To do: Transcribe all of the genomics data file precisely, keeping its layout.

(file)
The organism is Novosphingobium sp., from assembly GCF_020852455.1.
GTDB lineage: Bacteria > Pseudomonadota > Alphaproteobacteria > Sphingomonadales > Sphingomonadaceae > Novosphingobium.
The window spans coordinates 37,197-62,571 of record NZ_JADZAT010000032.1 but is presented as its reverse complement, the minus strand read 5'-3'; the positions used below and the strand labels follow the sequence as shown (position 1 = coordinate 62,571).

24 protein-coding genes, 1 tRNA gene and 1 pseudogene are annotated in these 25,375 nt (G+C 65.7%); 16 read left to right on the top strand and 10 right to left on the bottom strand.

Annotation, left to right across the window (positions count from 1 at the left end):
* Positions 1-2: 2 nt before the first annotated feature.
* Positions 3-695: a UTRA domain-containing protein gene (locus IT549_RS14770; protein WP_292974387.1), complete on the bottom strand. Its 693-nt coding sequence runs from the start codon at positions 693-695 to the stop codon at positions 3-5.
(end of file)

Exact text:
The organism is Novosphingobium sp., from assembly GCF_020852455.1.
GTDB lineage: Bacteria > Pseudomonadota > Alphaproteobacteria > Sphingomonadales > Sphingomonadaceae > Novosphingobium.
The window spans coordinates 37,197-62,571 of record NZ_JADZAT010000032.1 but is presented as its reverse complement, the minus strand read 5'-3'; the positions used below and the strand labels follow the sequence as shown (position 1 = coordinate 62,571).

24 protein-coding genes, 1 tRNA gene and 1 pseudogene are annotated in these 25,375 nt (G+C 65.7%); 16 read left to right on the top strand and 10 right to left on the bottom strand.

Annotation, left to right across the window (positions count from 1 at the left end):
* Positions 1-2: 2 nt before the first annotated feature.
* Positions 3-695: a UTRA domain-containing protein gene (locus IT549_RS14770; protein WP_292974387.1), complete on the bottom strand. Its 693-nt coding sequence runs from the start codon at positions 693-695 to the stop codon at positions 3-5.